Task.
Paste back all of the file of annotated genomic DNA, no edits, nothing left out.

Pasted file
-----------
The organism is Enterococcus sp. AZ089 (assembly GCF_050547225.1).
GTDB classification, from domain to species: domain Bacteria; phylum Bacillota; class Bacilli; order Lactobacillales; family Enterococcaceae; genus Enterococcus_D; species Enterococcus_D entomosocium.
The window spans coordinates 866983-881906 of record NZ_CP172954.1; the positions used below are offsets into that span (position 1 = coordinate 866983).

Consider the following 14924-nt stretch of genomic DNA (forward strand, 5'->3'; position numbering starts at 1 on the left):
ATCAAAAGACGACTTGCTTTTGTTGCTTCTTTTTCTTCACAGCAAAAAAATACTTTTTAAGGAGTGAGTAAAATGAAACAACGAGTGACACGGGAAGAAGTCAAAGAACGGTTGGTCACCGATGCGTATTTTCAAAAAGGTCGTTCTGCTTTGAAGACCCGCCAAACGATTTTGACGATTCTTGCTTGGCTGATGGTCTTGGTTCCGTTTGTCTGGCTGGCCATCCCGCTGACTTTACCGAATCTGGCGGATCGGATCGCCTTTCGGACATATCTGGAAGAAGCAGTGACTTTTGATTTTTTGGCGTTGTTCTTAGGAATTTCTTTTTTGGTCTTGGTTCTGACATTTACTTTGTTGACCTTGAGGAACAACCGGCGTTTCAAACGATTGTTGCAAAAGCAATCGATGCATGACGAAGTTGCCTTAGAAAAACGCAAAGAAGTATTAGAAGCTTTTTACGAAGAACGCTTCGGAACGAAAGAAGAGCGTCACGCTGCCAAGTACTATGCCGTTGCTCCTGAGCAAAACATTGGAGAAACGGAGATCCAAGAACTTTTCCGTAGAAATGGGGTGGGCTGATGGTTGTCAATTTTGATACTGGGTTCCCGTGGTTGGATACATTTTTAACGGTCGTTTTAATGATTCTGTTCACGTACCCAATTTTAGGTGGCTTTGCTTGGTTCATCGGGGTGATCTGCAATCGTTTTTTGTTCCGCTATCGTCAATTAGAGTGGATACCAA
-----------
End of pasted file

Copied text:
The organism is Enterococcus sp. AZ089 (assembly GCF_050547225.1).
GTDB classification, from domain to species: domain Bacteria; phylum Bacillota; class Bacilli; order Lactobacillales; family Enterococcaceae; genus Enterococcus_D; species Enterococcus_D entomosocium.
The window spans coordinates 866983-881906 of record NZ_CP172954.1; the positions used below are offsets into that span (position 1 = coordinate 866983).

Consider the following 14924-nt stretch of genomic DNA (forward strand, 5'->3'; position numbering starts at 1 on the left):
ATCAAAAGACGACTTGCTTTTGTTGCTTCTTTTTCTTCACAGCAAAAAAATACTTTTTAAGGAGTGAGTAAAATGAAACAACGAGTGACACGGGAAGAAGTCAAAGAACGGTTGGTCACCGATGCGTATTTTCAAAAAGGTCGTTCTGCTTTGAAGACCCGCCAAACGATTTTGACGATTCTTGCTTGGCTGATGGTCTTGGTTCCGTTTGTCTGGCTGGCCATCCCGCTGACTTTACCGAATCTGGCGGATCGGATCGCCTTTCGGACATATCTGGAAGAAGCAGTGACTTTTGATTTTTTGGCGTTGTTCTTAGGAATTTCTTTTTTGGTCTTGGTTCTGACATTTACTTTGTTGACCTTGAGGAACAACCGGCGTTTCAAACGATTGTTGCAAAAGCAATCGATGCATGACGAAGTTGCCTTAGAAAAACGCAAAGAAGTATTAGAAGCTTTTTACGAAGAACGCTTCGGAACGAAAGAAGAGCGTCACGCTGCCAAGTACTATGCCGTTGCTCCTGAGCAAAACATTGGAGAAACGGAGATCCAAGAACTTTTCCGTAGAAATGGGGTGGGCTGATGGTTGTCAATTTTGATACTGGGTTCCCGTGGTTGGATACATTTTTAACGGTCGTTTTAATGATTCTGTTCACGTACCCAATTTTAGGTGGCTTTGCTTGGTTCATCGGGGTGATCTGCAATCGTTTTTTGTTCCGCTATCGTCAATTAGAGTGGATACCAA